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Former Greek finance minister to face investigation over tax list

Lawmakers in Greece approve an investigation of George Papaconstantinou, accused of removing the names of three relatives from a list of suspected tax cheats.

January 17, 2013|By Anthee Carassava, Los Angeles Times
  • Former finance minister and socialist party leader Evangelos Venizelos addresses the Greek Parliament in Athens on Thursday during the date on whether whether to investigate four former senior members of the government in connection with a tax scandal.
Former finance minister and socialist party leader Evangelos Venizelos… (Petros Giannakouris / Associated…)

ATHENS — Greek lawmakers voted Friday to launch a congressional investigation of allegations that former Finance Minister George Papaconstantinou tinkered with a list of suspected tax cheats, erasing the names of three of his relatives in the biggest tax-evasion scandal in decades.

The 265-6 vote, with three abstentions and some invalid ballots, capped an explosive 14-hour parliamentary debate that kicked off Thursday and put the former political strongman and architect of the country's first austerity program at the center of a murky tale of coverups, intrigue and corruption. Near-daily disclosures have undermined the government's bid to revive public confidence and to crack down on widespread tax evasion.

Three other politicians, including two former prime ministers, were spared the ignominy of weeks of grilling by congressional panels after the majority of Greece's 300-member legislature voted against their prosecution in four rounds of secret balloting at the end of a marathon debate.

The vote stems from accusations of fraud and breach of duty leveled against Papaconstantinou in December after a judicial inquiry found that he might have deleted the names of three relatives from a list of wealthy Greeks with more than $2 billion in savings stashed away at the Geneva branch of HSBC Holdings. The former finance minister is reviled by many of his compatriots for signing up Greece for its first international bailout and years of austerity.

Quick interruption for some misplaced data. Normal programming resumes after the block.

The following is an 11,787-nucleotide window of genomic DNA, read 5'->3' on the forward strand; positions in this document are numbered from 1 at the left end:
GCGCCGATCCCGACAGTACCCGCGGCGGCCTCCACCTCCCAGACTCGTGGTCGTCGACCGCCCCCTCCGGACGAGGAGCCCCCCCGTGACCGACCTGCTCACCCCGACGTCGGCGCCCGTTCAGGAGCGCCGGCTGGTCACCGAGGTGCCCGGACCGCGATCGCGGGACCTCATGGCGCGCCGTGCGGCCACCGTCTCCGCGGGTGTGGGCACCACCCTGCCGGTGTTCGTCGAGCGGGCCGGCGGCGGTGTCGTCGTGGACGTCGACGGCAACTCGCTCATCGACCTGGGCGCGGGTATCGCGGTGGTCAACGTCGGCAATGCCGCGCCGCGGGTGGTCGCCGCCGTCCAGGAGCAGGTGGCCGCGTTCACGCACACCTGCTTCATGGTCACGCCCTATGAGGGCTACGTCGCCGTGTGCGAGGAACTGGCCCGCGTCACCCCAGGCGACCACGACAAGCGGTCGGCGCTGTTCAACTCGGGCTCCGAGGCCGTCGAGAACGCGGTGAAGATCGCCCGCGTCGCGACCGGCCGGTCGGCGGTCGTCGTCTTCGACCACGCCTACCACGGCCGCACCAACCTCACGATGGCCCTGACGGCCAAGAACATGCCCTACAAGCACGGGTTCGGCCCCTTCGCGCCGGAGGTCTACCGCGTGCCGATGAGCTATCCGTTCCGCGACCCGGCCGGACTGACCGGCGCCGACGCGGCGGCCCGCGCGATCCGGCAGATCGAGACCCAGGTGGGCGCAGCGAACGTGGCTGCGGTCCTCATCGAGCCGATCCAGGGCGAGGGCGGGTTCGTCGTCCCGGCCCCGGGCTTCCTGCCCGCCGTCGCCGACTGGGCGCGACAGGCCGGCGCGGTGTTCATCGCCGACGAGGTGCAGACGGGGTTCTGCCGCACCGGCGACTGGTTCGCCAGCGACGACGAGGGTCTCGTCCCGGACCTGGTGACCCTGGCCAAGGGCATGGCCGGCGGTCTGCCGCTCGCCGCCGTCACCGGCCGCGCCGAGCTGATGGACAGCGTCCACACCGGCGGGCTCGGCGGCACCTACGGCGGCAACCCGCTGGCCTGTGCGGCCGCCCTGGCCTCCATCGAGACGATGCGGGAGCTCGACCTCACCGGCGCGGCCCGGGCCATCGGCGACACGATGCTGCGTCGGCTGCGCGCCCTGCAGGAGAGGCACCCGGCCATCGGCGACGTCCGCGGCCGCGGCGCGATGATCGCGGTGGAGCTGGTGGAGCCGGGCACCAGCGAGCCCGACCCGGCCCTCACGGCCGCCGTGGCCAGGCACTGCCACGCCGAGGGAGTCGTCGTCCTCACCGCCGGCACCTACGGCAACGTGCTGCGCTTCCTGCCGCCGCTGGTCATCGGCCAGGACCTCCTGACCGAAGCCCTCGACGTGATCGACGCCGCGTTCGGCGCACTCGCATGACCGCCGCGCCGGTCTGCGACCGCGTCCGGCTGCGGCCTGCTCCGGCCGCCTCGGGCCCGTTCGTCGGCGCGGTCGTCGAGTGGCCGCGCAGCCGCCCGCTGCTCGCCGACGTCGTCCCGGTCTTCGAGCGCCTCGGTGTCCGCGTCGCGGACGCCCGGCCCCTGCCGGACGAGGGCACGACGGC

Papaconstantinou has acknowledged receiving a digital version of the list from Christine Lagarde, the head of the International Monetary Fund, when she was French finance minister and he was serving in the socialist government of Prime Minister George Papandreou in 2010.

He has repeatedly denied any wrongdoing. But on Thursday, the suave socialist-minded economist took responsibility for mishandling the data before a gaggle of reporters, camera crews and a half-empty chamber of lawmakers.

"I gave the original compact disc to my secretary after passing on a copy to the country's financial police," he said. "I am unaware of where it is now. The political responsibility is clearly my own … but it is unfortunate that my mishandling of this issue can be used as an excuse for this process."

His successor as finance minister, Evangelos Venizelos, turned up a copy a year later when another version was leaked to the news media. By then, Venizelos was no longer finance minister, and the current finance minister ordered a new investigation.

"This is the ultimate, most telling tale of Greece's long-standing problem," said Pavlos Tsimas, a leading commentator. "It has nothing to do with numbers, but rather the quality, the ethics and the failure of the political system.... When politicians effectively take over civil administration, the risks are enormous."

Nearly three years after the French tipoff, none of the more than 2,000 Greeks on the so-called Lagarde list has been investigated, let alone charged.

Before Friday's parliamentary vote, Venizelos, Papandreou and his successor, Lucas Papademos, also faced coverup allegations in the tax-evasion scandal. It appeared certain that lawmakers would vote for a further investigation of the allegations against Papaconstantinou, but it remained unclear whether they would do so for Venizelos, a pugnacious constitutional lawyer who took over the helm of Greece's socialist party in 2012. The party is part of the current conservative-led coalition government.

With Greeks reeling from a third year of increased austerity, the scandal has stoked public scorn, heightened distrust of the political elite and fueled resentment of the rich.

What's more, Tsimas said, "it has robbed Greeks of the last thing they have: hope."

Carassava is a special correspondent.

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